As always, probable pitchers are subject to change.  For a look at all fantasy baseball streamers, click that link.

Everyone got all excited last Wednesday because Bartolo Colon hit a double in a game that he also won. Obviously, this was worthy of some attention given the fact that Colon is 41, bears a close resemblance to “Big P*ssy” Bonpensiero, and the fact that he twirled eight innings of one-run ball en route to the victory in St. Louis, which is not an easy place to pitch. Lost in all of that was the fact that Terry Collins took Colon out heading into the 9th at only 86 pitches. Unless Colon asked to come out because his mummy arm was falling off, I just don’t get it. It’s another one of those robot moves that make baseball managers so infuriating. Oh, it’s the 9th inning and we have a lead of three runs or less, time to bring in the closer. Nevermind that we don’t really have a closer, and that the closer of the night is Jenrry Mejia, whose birth certificate was typed up by someone who liked to eat peanut butter at their desk. Nevermind that the backup plan for that is a guy (Dana Eveland) who has a different hat on in his fantasy baseball profile photo. Well, Mejia almost blew it, which would have not only cost the 700-year-old Colon a well-deserved victory but would have also pissed off fantasy managers everywhere, including right here. Except for a few turdlet pies, Colon has been surprisingly sturdy in 2014. Maybe it’s not so surprising given his strong performance in the telling strikeout per walk category, where he’s at 5.3, good for sixth right behind Stephen Strasburg. It would have looked really silly, but I almost put Bartolo in the first tier, with starts in his cavernous home against Oakland and continues in Pittsburgh, where teams just don’t score a lot for some reason. He’s only 36 percent owned in Yahoo, 37 percent owned in ESPN. He’s definitely worth a spin while he’s going good, especially at Citi Field.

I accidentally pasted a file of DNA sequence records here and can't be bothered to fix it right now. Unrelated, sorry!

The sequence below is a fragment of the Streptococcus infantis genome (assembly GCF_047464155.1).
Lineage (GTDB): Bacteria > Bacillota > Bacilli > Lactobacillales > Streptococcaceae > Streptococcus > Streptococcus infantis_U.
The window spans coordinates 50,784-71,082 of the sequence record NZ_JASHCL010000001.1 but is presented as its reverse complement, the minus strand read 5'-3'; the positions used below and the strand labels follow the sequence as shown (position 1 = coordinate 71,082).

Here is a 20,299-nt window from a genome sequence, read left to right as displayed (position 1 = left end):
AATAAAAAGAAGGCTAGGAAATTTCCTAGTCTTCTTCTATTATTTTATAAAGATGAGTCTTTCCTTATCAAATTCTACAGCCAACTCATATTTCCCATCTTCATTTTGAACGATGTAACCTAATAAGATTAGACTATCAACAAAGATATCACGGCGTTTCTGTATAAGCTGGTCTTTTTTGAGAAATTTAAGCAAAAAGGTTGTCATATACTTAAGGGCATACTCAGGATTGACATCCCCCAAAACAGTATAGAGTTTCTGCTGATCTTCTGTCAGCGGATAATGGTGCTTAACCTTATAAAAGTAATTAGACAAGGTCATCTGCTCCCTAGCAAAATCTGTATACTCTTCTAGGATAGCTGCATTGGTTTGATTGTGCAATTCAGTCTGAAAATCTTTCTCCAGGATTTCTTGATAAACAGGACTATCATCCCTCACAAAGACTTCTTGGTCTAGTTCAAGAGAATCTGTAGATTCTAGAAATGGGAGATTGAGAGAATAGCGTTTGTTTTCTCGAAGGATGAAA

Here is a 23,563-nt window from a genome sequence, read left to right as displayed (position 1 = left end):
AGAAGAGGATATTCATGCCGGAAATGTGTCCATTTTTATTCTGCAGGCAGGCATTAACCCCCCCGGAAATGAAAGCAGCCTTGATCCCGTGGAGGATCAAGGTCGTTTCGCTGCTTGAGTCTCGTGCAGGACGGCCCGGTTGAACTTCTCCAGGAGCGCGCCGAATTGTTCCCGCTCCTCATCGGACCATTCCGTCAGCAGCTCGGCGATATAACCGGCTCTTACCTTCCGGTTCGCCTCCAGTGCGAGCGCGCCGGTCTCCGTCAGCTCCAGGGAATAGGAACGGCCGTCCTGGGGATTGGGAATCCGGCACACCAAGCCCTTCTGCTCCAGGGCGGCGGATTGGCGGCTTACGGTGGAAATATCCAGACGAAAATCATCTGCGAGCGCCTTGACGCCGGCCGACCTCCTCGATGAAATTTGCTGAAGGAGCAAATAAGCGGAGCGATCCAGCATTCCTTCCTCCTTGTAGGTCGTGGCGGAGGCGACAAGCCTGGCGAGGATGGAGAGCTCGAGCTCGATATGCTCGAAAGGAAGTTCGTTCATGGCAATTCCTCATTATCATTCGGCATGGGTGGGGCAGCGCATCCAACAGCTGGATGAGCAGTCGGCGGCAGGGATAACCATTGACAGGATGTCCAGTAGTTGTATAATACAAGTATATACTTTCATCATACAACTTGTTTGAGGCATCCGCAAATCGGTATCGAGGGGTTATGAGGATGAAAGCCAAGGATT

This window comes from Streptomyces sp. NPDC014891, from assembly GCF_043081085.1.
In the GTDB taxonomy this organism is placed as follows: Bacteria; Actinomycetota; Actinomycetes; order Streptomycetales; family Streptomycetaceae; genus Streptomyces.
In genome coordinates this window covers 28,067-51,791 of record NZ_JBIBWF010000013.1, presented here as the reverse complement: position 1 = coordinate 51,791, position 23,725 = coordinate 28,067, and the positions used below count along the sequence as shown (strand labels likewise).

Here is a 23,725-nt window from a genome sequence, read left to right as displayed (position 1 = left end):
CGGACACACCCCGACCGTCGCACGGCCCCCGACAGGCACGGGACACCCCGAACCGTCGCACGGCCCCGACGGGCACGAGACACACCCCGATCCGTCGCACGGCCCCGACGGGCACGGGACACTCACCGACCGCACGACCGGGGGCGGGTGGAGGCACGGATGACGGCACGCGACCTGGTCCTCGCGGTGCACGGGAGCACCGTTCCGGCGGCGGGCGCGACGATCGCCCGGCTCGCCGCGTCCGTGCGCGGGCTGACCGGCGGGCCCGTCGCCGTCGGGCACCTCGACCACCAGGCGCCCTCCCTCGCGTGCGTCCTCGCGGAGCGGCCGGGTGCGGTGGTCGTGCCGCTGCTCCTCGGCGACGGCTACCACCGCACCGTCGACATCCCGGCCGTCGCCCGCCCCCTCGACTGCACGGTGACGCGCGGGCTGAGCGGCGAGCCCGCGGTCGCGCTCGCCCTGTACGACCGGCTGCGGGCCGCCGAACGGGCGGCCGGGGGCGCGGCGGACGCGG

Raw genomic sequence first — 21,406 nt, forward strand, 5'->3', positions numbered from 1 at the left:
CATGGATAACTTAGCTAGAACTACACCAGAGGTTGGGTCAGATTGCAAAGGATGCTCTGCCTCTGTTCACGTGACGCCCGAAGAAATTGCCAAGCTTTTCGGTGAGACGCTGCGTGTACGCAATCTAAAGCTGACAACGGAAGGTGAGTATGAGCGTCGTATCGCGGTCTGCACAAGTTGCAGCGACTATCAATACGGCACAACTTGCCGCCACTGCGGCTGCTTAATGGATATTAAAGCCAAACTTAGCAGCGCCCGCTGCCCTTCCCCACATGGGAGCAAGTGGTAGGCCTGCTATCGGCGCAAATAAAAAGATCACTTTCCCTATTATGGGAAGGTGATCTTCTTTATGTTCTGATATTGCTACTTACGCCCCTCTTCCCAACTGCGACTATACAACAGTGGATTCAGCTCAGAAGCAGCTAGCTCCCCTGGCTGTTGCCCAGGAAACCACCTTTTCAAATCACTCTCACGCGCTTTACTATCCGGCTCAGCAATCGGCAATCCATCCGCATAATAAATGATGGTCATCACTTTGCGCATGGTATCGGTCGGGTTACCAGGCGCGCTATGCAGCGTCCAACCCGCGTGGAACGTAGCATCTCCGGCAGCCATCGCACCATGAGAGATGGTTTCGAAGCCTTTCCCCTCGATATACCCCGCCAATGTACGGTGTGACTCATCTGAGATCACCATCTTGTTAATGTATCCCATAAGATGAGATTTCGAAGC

Here’s some more two-start pitchers for the week:

Please, blog, may I have some more?

This post picks out 20 starting pitchers who look like risky propositions in 2009.  It leverages findings from our analysis of previous year pitch counts and how this information can help predict a pitcher’s chance of breaking down (defined as less than 2000 pitches which is ~ 120 IP) or performance drops (0.50+ increase in FIP) in the following season.

Please, blog, may I have some more?